I recently read an interview where a cult noise/drone/electronic artist was spouting a lot of high and mighty ideals about how they're bringing a human, ritualistic physicality to their art. Upon subsequently listening to the release, I found myself trying to intellectualise it and add gravitas, when the honest reflection was that, aside from making a few 'cool' noises, it was somewhat forced and a bit boring; not even jarring. Without any of this theoretical fanfare, Hanetration succeeds where it fails, and basically pisses all over it from a great height without having to reside in a fantasy world where it's always 1981.
Though many have labelled this music as 'odd' and 'experimental', there is always a performative core, a sense that things are 'happening' at the artist's hand rather than crude collage or cold sequencing. This enigma of anagrams (Anita Thorne? Ian Atherton? Antoine Hart?) released the 'Tenth Oar' EP at the start of the year; a captivating snapshot of a creative mind where analogue and digital coalesce to a unified, organic entity.
'Torn Heat' has the same visual scheme: seemingly incidental cover art of zoomed-in pixels of various shades of grey, an undefinable fragment of some greater monochrome whole. 'Jurassic' acts as the opening titles, imposing swells of croaky synth spawning a fractious beat that seems to fart out of a speaker being pushed beyond its capabilities; the most disturbing science documentary ever. The backwards rhythms of 'Splinter' evoke objects being sucked into a vortex then thrown back out again. It's initially disorienting, and just when it all starts to make sense, as you catch up with the pattern, it starts to disintegrate and is pulled toward chaos once again. Behind all this clatter, the synths wheeze like an old church organ fooling around while the congregation sleeps.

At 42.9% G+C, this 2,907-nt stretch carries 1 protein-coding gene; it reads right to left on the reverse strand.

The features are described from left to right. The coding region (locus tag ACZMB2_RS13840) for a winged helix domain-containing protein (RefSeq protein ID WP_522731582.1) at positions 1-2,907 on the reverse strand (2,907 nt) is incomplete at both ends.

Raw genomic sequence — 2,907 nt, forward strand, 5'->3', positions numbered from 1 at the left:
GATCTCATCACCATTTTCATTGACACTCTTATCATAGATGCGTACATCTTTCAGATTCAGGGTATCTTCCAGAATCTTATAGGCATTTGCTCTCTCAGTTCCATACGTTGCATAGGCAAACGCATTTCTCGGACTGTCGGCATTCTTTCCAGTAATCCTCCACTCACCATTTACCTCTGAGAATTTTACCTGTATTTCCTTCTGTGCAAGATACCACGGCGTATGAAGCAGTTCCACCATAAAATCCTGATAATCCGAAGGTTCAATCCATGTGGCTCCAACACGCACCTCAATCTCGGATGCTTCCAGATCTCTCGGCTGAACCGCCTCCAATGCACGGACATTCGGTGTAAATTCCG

The other two tracks are more sedate and drone-led . 'Sixth' is an interaction between layers of keys, their intersections constantly shifting the mood between inquisitive, unsettled, and melancholy, accidentally picking out the theme to 'Midnight Cowboy' on the way. 'Flicker' subtly introduces and removes drones of both harsh and soothing texture over an oscillation which acts as a holophonic hoover trundling over the top of your head. This is noise in playful mode, a field of wild animals you'd be comfortable falling asleep in.
The path ahead for Hanetration could lead just about anywhere, but the two releases to date have firmly established the artist in their own sonic world world that, for all its strangeness, is always welcoming. Both are available as free downloads.
Posted: Mon 22 October 2012